In the recent thread on sybil attacks, this question got me thinking a bit :
(In english : what is the point of having an arbitrary large community if you can just exchange your currencies between communities)
And I think I found an issue with the way we imagined how the communities should work in practice at the last FMM5. In a way this problem is already present with today’s currencies, however I think it is important and makes uCoin currencies somewhat “non-free” in the Relative Money Theory sense.
So we argued that in order to discourage Sybil attacks and keep the communities at “human size”, we should impose a strict limit on how big an economic community can get (fixed at the creation of the currency). And that, as it’s only electronic money based on the same protocol, it would be very easy anyway to exchange between different currencies if you need to travel temporarily in other communities.
So imagine uCoin currencies start taking off a bit everywhere, and become the main medium of exchange in at least a decent amount if different geographical places (from what I got the communities would be of the size of a relatively large city).
To me this only amounts to creating one big uCoin meta-currency, with the UD from each currency being a sort of “coin” in this meta-currency but which may have different values (we can take any single currency as the reference point and the given rates of exchange to specify value in this meta-currency).
But then a person receiving a UD in a very popular place, say Paris, that a lot of external people come to visit, will have a huge advantage over a person coming from an isolated community (let say a conglomerate of tiny villages in a warzone). The exchange rates would be much in favor of people receiving a Parisian UD than a warzone UD.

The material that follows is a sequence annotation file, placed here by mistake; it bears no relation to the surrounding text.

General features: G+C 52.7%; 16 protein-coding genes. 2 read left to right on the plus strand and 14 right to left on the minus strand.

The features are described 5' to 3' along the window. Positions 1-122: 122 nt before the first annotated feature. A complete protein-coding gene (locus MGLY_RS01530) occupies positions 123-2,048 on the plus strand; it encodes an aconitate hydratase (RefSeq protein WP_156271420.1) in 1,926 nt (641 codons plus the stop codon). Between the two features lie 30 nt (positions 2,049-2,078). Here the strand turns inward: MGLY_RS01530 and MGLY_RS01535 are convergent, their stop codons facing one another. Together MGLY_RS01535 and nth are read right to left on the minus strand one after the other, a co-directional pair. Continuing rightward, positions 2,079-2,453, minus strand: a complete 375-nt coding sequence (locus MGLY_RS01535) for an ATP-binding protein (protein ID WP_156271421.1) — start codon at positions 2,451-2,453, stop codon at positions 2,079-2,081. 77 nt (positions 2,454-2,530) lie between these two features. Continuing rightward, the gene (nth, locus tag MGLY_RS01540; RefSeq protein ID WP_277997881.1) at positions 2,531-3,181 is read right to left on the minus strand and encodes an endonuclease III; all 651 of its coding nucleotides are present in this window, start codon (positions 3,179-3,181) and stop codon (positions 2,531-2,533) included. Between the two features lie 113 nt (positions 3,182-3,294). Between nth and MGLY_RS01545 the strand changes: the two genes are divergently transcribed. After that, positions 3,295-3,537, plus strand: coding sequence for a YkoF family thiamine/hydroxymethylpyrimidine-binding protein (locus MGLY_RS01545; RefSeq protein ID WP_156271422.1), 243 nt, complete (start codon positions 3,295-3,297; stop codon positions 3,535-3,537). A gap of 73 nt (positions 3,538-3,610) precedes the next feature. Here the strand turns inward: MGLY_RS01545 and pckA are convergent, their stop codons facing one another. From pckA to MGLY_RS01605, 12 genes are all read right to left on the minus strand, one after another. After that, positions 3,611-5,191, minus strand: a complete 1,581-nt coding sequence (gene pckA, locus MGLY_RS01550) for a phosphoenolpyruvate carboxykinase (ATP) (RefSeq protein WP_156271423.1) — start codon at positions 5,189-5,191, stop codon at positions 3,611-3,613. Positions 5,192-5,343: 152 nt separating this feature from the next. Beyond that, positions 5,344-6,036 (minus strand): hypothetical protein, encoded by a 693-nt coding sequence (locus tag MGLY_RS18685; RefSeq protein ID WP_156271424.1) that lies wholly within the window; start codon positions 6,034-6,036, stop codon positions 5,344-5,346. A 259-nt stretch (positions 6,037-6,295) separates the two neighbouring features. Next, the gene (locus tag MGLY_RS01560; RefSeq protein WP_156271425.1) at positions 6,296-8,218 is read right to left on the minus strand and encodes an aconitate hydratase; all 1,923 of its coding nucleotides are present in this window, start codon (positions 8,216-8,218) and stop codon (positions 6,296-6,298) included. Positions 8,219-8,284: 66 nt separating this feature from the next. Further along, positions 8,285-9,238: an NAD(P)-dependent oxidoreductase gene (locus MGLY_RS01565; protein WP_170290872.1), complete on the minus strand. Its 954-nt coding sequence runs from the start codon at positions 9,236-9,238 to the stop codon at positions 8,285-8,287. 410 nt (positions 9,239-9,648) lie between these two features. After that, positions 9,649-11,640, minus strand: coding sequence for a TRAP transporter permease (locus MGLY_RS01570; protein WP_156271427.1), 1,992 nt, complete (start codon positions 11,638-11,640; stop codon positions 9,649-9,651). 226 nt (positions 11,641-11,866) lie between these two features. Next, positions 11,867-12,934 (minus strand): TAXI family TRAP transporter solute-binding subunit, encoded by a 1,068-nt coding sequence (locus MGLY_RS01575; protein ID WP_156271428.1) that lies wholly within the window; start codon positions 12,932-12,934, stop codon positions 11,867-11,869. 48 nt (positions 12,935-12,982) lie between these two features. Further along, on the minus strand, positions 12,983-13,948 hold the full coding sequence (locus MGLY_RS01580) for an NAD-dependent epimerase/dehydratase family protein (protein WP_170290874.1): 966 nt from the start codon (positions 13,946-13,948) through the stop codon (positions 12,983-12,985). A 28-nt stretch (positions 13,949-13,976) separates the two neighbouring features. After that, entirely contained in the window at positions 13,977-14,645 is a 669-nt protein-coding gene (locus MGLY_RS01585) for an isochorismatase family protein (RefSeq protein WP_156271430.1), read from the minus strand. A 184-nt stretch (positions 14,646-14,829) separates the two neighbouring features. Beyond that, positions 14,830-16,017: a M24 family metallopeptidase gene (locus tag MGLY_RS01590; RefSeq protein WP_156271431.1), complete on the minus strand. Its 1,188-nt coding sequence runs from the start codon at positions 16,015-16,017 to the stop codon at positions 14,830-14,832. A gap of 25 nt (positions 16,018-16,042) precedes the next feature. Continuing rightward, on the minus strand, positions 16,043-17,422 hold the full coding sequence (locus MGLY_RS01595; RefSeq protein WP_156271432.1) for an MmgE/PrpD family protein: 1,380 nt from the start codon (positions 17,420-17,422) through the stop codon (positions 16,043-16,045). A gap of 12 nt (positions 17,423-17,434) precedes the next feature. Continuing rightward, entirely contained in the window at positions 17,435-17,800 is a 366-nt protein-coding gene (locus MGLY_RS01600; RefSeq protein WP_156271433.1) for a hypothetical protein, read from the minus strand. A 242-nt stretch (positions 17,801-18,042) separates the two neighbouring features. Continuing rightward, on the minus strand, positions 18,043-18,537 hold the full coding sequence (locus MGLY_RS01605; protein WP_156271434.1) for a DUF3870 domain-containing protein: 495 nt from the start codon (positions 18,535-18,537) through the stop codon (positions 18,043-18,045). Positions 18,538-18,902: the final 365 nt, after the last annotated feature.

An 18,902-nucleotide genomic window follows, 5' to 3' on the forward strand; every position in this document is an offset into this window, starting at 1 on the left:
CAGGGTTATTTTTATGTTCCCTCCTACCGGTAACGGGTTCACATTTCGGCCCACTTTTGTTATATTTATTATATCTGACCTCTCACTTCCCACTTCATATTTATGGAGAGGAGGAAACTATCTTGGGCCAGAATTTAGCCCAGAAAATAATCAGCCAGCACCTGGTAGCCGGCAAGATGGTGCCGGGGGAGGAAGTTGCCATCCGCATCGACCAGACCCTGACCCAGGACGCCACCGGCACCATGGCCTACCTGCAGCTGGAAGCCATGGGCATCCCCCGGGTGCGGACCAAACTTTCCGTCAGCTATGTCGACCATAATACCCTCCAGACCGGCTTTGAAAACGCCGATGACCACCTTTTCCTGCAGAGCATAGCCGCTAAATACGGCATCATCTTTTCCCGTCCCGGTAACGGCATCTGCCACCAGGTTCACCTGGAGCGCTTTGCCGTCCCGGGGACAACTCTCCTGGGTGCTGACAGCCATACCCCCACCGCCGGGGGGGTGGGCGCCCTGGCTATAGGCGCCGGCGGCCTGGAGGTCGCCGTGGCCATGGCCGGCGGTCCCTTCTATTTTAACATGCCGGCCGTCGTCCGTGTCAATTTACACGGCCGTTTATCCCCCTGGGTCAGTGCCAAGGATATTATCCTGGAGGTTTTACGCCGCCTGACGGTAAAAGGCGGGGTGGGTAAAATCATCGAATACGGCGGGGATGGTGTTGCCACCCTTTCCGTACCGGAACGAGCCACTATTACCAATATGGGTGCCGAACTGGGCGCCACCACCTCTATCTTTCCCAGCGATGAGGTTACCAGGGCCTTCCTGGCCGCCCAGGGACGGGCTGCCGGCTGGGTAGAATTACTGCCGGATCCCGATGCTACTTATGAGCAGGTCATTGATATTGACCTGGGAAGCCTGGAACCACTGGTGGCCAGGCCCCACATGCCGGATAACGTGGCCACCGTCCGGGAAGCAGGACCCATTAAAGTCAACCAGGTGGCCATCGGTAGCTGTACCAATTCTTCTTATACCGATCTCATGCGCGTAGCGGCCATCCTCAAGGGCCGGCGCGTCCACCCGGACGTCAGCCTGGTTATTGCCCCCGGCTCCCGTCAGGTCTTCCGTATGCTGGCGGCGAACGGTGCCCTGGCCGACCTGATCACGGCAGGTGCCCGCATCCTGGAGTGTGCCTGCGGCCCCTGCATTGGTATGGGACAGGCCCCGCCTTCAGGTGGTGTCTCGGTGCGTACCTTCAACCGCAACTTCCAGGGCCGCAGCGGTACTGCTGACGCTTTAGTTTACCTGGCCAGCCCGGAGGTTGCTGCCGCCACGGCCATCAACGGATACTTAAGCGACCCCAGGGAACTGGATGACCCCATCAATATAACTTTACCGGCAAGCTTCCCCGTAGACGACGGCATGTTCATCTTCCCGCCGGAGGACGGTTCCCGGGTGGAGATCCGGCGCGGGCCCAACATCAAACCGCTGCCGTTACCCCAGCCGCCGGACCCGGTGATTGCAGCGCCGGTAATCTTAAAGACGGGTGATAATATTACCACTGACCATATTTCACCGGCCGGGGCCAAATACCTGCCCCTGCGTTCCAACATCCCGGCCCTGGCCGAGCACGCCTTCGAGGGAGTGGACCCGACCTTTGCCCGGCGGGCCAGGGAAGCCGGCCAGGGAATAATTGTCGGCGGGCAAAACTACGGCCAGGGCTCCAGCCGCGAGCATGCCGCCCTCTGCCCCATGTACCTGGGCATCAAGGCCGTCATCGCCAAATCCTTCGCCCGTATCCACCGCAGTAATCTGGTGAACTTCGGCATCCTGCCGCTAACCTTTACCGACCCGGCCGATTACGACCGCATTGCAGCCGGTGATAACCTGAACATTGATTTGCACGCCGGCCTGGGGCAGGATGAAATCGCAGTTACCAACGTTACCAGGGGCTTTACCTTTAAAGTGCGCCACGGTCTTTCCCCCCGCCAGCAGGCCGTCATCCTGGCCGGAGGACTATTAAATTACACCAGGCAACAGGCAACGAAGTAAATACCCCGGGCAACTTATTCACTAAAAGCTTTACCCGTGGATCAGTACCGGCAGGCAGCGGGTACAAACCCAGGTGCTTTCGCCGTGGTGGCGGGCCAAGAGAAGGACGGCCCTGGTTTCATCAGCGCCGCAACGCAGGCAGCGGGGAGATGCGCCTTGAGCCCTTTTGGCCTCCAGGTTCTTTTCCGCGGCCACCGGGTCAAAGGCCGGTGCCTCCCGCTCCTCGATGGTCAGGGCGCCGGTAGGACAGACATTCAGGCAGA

As I said it is a phenomenon that is already present with the currencies in use today, however I think having a large amount of relatively small communities will exacerbate this problem. Effectively offering very high mobility to people coming from popular communities and further isolate people that come from already isolated places.
So even if you have a “free” monetary system within a given economic area, it does not mean that you can have a “free” relation between different communities. That the union of several free communities doesn’t create a larger still free community seems like a problem to me.
In our world where traveling is becoming always easier and more frequent, I think this is something worth thinking about. I haven’t read all of the RMT book and maybe this is already talked about in there, but from what I got it makes the assumption of “pseudo-isolated” communities, and I’m wondering if this assumption will be useful in practice, and in particular with regards to the size limit we want to put on uCoin communities.